Then there is the not so small matter of the nature of the honey and whether it would actually just run out or not. Again anyone with actual experience of keeping bees in most European countries will know that there are some types of honeys, perhaps the majority, which simply won’t. Indeed there are some that can’t even be extracted by spinning out of the frame if they start to set in the frame, Oil seed rape being one of them which requires very precise timing for extraction and Heather honey is thixotropic and cannot even be spun out from the combs in an extractor and is usually pressed. These will clog and jam the mechanism requiring the Flowhive frames to be removed and cleaned with hot water.

Price?   Well if you want to spend over 500 US$ for a 7 frame flow hive when you can buy a regular Super with 9 waxed frames for €30 you must have money to burn.

So what if any are the benefits?

Zero as far as I can see, it won’t be less intrusive or kinder to the bees that much is clear and the super with the Flow frames will still need to be frequently removed, emptied of bees and cleaned. If your reason for buying this is because you are afraid of bees or you think it will make it easier you are mistaken.

If you really are determined to try one I reckon that if you wait there will be a glut of them on the market at knock down prices when people realise they aren’t all they are cracked up to be, or on the other hand I may be wrong.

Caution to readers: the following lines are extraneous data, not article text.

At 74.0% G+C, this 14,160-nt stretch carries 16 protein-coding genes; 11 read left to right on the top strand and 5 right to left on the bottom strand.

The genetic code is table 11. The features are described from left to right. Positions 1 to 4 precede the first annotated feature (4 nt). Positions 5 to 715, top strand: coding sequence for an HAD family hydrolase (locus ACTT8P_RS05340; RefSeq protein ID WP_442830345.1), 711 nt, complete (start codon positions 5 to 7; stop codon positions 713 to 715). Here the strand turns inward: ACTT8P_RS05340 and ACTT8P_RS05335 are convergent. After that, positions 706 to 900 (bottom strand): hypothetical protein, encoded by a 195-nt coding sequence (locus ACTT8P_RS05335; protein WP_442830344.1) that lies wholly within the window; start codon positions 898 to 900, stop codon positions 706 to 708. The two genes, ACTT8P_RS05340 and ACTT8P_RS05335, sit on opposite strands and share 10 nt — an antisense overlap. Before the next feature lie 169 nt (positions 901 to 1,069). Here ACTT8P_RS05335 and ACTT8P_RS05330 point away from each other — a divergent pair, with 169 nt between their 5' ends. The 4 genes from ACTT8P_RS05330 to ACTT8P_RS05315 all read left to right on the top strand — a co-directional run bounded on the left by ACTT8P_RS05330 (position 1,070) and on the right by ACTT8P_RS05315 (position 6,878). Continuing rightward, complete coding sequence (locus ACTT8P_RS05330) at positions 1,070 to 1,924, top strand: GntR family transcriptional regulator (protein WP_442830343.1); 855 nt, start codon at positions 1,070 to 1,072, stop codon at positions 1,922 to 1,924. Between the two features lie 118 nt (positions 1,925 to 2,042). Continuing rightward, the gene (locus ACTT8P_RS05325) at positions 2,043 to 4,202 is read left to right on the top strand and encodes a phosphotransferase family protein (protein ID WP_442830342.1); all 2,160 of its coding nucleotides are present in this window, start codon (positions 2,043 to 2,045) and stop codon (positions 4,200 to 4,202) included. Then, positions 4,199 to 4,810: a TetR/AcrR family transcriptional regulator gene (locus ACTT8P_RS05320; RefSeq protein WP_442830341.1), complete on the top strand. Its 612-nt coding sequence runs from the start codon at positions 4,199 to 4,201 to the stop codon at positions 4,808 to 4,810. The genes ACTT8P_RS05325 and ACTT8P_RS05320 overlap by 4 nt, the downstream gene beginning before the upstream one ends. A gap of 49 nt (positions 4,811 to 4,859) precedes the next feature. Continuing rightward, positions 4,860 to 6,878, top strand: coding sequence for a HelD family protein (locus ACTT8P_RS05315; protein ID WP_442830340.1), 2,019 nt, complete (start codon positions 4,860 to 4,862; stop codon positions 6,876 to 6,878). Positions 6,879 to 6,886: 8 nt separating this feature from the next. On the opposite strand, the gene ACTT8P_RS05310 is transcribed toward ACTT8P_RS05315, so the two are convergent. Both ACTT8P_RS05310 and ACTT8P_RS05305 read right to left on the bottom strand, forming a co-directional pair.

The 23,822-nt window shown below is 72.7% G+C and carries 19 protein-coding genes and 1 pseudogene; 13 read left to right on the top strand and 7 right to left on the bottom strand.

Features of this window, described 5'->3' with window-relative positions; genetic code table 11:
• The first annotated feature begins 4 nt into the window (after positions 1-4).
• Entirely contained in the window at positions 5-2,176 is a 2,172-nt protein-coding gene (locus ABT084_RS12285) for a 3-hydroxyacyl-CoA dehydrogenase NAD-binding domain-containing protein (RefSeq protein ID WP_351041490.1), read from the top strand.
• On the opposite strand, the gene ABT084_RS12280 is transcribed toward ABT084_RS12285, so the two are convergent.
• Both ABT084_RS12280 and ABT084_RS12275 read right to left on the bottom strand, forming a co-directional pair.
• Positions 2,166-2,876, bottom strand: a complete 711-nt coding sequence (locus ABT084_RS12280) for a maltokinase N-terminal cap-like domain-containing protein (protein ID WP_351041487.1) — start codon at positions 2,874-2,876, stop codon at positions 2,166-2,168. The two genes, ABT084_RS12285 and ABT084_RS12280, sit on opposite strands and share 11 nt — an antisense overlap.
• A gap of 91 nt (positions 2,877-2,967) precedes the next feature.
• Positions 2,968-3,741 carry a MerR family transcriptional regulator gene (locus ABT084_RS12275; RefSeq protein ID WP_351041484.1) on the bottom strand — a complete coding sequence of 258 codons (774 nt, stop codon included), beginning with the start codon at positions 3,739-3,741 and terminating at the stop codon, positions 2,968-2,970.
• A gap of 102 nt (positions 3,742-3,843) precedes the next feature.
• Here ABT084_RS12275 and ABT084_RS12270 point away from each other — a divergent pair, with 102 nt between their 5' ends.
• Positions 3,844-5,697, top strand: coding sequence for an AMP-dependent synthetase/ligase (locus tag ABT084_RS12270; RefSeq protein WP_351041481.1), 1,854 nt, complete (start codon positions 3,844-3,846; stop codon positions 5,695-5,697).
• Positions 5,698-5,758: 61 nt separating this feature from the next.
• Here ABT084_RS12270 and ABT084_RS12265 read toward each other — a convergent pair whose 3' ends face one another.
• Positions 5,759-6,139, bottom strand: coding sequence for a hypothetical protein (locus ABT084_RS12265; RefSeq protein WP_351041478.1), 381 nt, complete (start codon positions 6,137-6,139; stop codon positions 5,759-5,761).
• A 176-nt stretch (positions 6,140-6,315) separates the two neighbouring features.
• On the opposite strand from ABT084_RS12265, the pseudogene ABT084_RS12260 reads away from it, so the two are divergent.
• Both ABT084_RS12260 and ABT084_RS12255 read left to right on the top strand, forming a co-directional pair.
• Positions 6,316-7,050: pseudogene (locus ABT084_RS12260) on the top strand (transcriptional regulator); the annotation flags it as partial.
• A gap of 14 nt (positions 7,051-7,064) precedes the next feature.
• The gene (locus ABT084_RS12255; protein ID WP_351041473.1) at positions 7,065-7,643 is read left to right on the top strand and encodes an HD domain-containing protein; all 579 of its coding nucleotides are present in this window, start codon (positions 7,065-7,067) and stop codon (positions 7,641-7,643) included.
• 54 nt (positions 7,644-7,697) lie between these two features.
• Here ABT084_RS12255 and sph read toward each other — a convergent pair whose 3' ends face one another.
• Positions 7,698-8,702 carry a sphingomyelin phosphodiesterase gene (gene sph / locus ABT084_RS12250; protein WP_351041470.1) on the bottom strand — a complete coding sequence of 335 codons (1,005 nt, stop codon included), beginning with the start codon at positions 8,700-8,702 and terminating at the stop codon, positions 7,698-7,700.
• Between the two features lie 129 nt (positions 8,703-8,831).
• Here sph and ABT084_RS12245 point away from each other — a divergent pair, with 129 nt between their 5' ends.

Chris


Monday, 15 February 2016

Trapping Asian Hornets

You would be forgiven for thinking that people that keep bees would be concerned about the environment and the general well being of all creatures. Sadly this is often not the case; indeed many bee keepers make a living as so called pest destroyers.


Anyway as they say “The road to Hell is paved with good intentions” and in this case bee keepers, bee keeping groups and other wildlife groups have been extolling the virtues of trapping Asian Hornets, especially in the early spring when the new queens are coming out of hibernation without thinking or considering the repercussions.

The traps that are usually based on the principle of a plastic bottle with a small entrance, often the inverted neck of the bottle, are suspended with a quantity of attractant added. There are various mixtures used but Brown beer, Cider and Cherry syrup mixes seem to be favoured, the argument being that this won’t attract honey bees. It will however attract European Hornets and our native social wasps which are suffering enough already and generally in decline even if you may not think so if you are at place where people are congregating and to eat and consume sugary drinks in summer. Of course other insects and flies will also be drawn to the traps and suffer an unnecessary slow death.  

Of course there are selective ways to kill Asian Hornet Queens in the early spring but they require a little effort, but in my opinion that effort is well worth while if it means protecting our native species.

In early spring Bee keepers or individuals can try to kill as many Asian Hornet Queens as possible by hand. They will be easily lured to the slightest scent of honey and I find swatting them with a plastic tennis racket is the easiest method and we can then avoid killing European Hornets and other wasps. 


Chris